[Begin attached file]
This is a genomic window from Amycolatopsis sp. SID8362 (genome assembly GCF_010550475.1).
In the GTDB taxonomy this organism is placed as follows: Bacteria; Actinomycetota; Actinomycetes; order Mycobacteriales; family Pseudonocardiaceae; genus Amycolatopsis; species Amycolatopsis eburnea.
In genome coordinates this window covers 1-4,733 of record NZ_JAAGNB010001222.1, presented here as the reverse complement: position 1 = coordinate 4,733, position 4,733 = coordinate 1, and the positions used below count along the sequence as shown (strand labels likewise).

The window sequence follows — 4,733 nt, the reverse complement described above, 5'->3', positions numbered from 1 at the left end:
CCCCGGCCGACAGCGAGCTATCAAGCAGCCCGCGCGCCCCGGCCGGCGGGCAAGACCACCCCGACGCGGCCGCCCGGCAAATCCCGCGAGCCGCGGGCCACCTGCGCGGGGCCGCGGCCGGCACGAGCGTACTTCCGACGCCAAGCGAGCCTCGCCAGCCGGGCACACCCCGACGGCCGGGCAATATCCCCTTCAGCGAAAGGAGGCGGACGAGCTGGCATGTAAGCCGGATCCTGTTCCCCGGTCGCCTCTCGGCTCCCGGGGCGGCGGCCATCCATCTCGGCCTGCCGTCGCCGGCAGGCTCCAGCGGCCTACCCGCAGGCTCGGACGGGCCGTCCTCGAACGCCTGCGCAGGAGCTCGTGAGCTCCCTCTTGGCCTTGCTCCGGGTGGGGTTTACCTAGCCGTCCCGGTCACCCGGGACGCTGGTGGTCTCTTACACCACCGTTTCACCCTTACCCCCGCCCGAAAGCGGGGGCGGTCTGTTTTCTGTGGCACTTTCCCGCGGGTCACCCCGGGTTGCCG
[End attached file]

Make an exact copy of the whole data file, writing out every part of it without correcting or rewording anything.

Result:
This is a genomic window from Amycolatopsis sp. SID8362 (genome assembly GCF_010550475.1).
In the GTDB taxonomy this organism is placed as follows: Bacteria; Actinomycetota; Actinomycetes; order Mycobacteriales; family Pseudonocardiaceae; genus Amycolatopsis; species Amycolatopsis eburnea.
In genome coordinates this window covers 1-4,733 of record NZ_JAAGNB010001222.1, presented here as the reverse complement: position 1 = coordinate 4,733, position 4,733 = coordinate 1, and the positions used below count along the sequence as shown (strand labels likewise).

The window sequence follows — 4,733 nt, the reverse complement described above, 5'->3', positions numbered from 1 at the left end:
CCCCGGCCGACAGCGAGCTATCAAGCAGCCCGCGCGCCCCGGCCGGCGGGCAAGACCACCCCGACGCGGCCGCCCGGCAAATCCCGCGAGCCGCGGGCCACCTGCGCGGGGCCGCGGCCGGCACGAGCGTACTTCCGACGCCAAGCGAGCCTCGCCAGCCGGGCACACCCCGACGGCCGGGCAATATCCCCTTCAGCGAAAGGAGGCGGACGAGCTGGCATGTAAGCCGGATCCTGTTCCCCGGTCGCCTCTCGGCTCCCGGGGCGGCGGCCATCCATCTCGGCCTGCCGTCGCCGGCAGGCTCCAGCGGCCTACCCGCAGGCTCGGACGGGCCGTCCTCGAACGCCTGCGCAGGAGCTCGTGAGCTCCCTCTTGGCCTTGCTCCGGGTGGGGTTTACCTAGCCGTCCCGGTCACCCGGGACGCTGGTGGTCTCTTACACCACCGTTTCACCCTTACCCCCGCCCGAAAGCGGGGGCGGTCTGTTTTCTGTGGCACTTTCCCGCGGGTCACCCCGGGTTGCCG